Multiplication is for White People: Raising Expectations for Other People’s Children

I purchased Multiplication is for White People: Raising Expectations for Other People’s Children by Lisa Delpit on my Kindle for my “Issues of Equity in Schools” graduate class.  There were a few books to select from and I wanted one that I could read on my Kindle.  Out of those available for the Kindle, I ultimately chose this one because of its publication date: 2012.  I hoped to find up-to-date information and suggestions for dealing with inequity.

I was dismayed to find that the book focused heavily on African American children.  I understand the author wanted to draw attention to the specific learning needs of African American children, but it seems counter-intuitive to me to focus on one particular race while arguing for equity.

The books aims to persuade its readers to take notice of the inequities in schools, especially urban schools.  Delpit is “still angry” as she puts it, over these inequities.  She begins by stating there is no achievement gap at birth, and in fact, she cites studies that African American children progress faster through the developmental benchmarks.  But soon “white” children (she does not refer students as Caucasian, only white) catch up and then surpass the African American children because teachers are not believing in each child equally.  As she puts it, “we cannot let an expectation gap lead to an achievement gap,” (p.26).

There’s a lot of whining and blaming in this book. Delpit complains that those who join Teach for America are essentially middle-class, white females who come to teach for two years and then leave.  These white teachers have jobs that are “reserved” for them because the school district went and fired all the black teachers to make room for the cheaper, higher turnover teachers (p.111).

She complains that African-Americans are stigmatized, called “oversensitive” or “too thick skinned” (p.175), and feel a “disidentification” with school (p.180).  I do not see any of these issues as being exclusive to African American students.  Delpit explained most of these incidents are “microagressions” that are small insults that independently mean nothing but when you add them up, you see a great deal of injustice.  She even complains about desegregation!

Many educators today don’t realize some of the “unofficial” repercussions of the desegregation decision.  Prior to that ruling, black teachers and principals were guaranteed jobs in the segregated system.  Whites taught white children in white schools and black taught black children in black schools. (p.105).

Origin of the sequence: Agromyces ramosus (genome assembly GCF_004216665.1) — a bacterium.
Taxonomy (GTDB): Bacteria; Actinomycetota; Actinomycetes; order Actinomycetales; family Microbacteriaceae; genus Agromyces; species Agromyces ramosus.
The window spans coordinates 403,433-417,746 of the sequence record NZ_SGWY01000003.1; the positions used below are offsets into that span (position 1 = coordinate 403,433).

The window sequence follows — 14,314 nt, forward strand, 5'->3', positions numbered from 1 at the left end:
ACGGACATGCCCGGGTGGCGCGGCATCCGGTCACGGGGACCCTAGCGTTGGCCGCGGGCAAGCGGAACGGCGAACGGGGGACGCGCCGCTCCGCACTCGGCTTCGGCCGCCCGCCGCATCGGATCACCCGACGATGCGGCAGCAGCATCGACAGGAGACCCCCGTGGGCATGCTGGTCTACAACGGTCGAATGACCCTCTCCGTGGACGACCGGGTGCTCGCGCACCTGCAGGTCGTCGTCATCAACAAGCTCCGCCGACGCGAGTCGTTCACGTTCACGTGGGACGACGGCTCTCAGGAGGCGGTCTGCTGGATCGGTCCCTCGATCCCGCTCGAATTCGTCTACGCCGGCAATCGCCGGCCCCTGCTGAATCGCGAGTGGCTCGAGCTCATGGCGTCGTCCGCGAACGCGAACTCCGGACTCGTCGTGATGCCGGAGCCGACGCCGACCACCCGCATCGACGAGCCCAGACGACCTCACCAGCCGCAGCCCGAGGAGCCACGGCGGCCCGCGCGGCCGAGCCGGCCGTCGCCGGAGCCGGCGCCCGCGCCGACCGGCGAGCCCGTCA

It seems to me that Delpit would rather have segregated schools because it guaranteed employment for black teachers.

Delpit tries to explain that every person in America is racist because we all are “racism-breathers” by referencing a story by Beverly Tatum in which Tatum describes the people of Los Angeles as smog-breathers simply because they live and breathe the smog in the area.  Tatum takes this analogy to a whole new level by stating that people who live in America are racism-breathers and that no matter what color we are, we all live and breathe racism (p.11).

Even our language is riddled with racist overtones, according to Tatum.  I personally disagree with her.  Her examples come from a piece by Robert Moore and some of the words like “black eye” (a mark of shame)” may be more related to the actual color black rather than race.  Many examples are outdated terminology as well.

Delpit argues every angle as to the cause for the achievement gap and somehow it always comes across as someone else’s fault.  Not just anyone.  The white teachers.  And while it is aggravating to constantly feel like I’m at fault, I don’t want to discount Delpit’s book.  She does make several good points about teaching youths of all cultures. I even marked a few ideas that I want to make into a lesson assignment.

She summed up the purpose of teachers, of education, and why we do what we do, quite eloquently.

We, in education, at universities or in K-12 schools, are charged with preparing the minds and hearts of these who will inherit the earth…The second purpose of education, I believe, is to build bridges across the great divides, the so-called achievement gap, the technology gap, class divisions, the racial divide.  If we do not find a way to bridge the divide between the haves and the have-nots, between white and black, between native and immigrant, then we are ensuring our ultimate demise.  We are all part of the whole, and no part can be affected without affecting the whole (p.200-201).

Digital Textbooks

There has been a big push towards using digital textbooks in schools across America and the globe.  Apple just recently gave the movement a giant shove toward digitalization with revamped iBooks app and  iTunes U.  But I haven’t pronounced the print textbooks market dead yet.